I have been in meetings today with some of my peers from other states. We have been talking about Sunday School, disciple-making, churches, educational space, and evangelism. They have made me think all day long. They offered ideas, questions, and issues throughout the morning and afternoon that made the trip worth the time and effort.
One of the issues of our discussion was whether our focus is misplaced in Sunday School on group progress rather than upon individual discipleship progress. Is it possible for Sunday School classes to hold individuals accountable for spiritual growth and practical, daily implementation in life and service? Or is growth as a disciple predicated upon the individual’s desire to grow? Should we celebrate God’s work in lives while at the same time working as a class on what groups can do?
I really don’t believe it is either/or. I believe we need to do both. Unfortunately, there seldom is a person in charge in the class who is focused upon individual growth of each disciple. The teacher tends to be focused upon helping the group make progress. Yes, lessons should be prepared with individuals and their needs in mind, but seldom is the teacher able to focus on seeing the end result in one life. Without concrete leadership, focus, and attention, progress is often hit-or-miss and frequently accidental.
I think all new Christians need someone assigned to them to encourage them as they begin to learn how to live for our Lord daily. This “Encourager” would lovingly check up on the new Christian. Are they reading God’s Word daily? Are they praying? Do they understand what they are learning? Do they have questions about how to live out the Christ-life? Do they understand the privilege we have of stewardship and of tithing? But honestly I also believe that every Christian could benefit from a mentor/accountability partner.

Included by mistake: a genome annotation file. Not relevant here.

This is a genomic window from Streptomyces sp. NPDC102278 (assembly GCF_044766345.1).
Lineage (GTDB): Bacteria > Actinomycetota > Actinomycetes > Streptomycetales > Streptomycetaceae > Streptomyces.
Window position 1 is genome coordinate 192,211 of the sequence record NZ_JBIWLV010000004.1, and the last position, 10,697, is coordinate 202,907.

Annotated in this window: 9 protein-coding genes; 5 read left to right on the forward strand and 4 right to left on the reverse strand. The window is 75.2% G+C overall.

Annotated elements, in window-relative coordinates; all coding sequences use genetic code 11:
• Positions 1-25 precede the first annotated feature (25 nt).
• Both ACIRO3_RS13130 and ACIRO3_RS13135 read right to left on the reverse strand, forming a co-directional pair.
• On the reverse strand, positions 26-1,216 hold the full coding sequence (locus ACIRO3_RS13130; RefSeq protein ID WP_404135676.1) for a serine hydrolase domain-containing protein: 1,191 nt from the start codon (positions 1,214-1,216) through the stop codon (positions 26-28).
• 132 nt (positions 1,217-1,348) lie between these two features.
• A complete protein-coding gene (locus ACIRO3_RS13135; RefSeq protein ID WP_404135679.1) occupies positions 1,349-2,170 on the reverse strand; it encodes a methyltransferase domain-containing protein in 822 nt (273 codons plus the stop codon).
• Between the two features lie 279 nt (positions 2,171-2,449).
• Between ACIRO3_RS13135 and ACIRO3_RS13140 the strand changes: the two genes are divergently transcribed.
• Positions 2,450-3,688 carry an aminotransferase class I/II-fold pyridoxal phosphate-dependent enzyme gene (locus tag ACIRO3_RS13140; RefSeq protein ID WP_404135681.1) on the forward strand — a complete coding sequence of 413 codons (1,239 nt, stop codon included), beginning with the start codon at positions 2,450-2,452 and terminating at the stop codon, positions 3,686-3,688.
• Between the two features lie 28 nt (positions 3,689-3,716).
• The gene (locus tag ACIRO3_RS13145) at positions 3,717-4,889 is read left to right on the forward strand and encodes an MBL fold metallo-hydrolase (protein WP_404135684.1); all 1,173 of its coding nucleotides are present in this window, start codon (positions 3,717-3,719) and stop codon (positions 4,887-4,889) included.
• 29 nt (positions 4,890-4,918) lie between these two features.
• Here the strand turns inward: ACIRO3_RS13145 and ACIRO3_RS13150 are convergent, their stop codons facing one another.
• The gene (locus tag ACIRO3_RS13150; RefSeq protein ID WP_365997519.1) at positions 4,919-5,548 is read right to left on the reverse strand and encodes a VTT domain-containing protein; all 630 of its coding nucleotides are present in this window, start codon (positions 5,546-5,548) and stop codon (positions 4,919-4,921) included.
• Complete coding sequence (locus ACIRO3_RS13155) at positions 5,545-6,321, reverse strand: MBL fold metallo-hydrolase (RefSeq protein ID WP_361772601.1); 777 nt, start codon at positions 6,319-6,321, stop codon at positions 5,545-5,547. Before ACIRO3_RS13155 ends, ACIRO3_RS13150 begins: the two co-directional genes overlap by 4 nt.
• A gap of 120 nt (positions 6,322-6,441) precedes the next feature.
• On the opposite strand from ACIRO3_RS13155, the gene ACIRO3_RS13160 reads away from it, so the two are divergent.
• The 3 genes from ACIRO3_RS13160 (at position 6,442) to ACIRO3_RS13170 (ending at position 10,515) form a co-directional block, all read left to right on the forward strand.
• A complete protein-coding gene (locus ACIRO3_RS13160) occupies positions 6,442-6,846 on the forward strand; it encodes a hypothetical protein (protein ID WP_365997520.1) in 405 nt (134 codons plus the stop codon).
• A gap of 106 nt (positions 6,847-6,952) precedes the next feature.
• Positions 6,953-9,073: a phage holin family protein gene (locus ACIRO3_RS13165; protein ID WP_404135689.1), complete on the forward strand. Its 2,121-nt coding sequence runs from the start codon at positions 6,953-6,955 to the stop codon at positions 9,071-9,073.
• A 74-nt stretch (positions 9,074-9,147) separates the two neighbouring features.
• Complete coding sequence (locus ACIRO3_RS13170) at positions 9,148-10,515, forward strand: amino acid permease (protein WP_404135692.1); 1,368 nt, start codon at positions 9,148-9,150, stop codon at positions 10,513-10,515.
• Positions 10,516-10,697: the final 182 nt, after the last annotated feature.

My bottom-line concern from the day is this: what can we do to make our Sunday School classes (individuals and groups) thirsty? We have all heard that you can lead a horse to water, but you cannot make it drink. I don’t know whether the addendum I have heard is true or not: you cannot make a horse drink, but you can feed him salt. What can we do to help men, women, boys, and girls more hungry and thirsty for God and for understanding His will and ways? What can we do to make them seek Him in personal and corporate Bible study and prayer? What can we do in Sunday School to make them eager to share about God with others? Press the Comments button below and share your thoughts and questions.
We must stop giving them a sense of satisfying the hunger/thirst by merely attending a group session that meets on Sunday (or another other day of the week). God wants a daily relationship with each disciple that is real and personal (Blackaby). What can Sunday School do to facilitate that relationship? Make disciples thirtsy. Be revolutionary!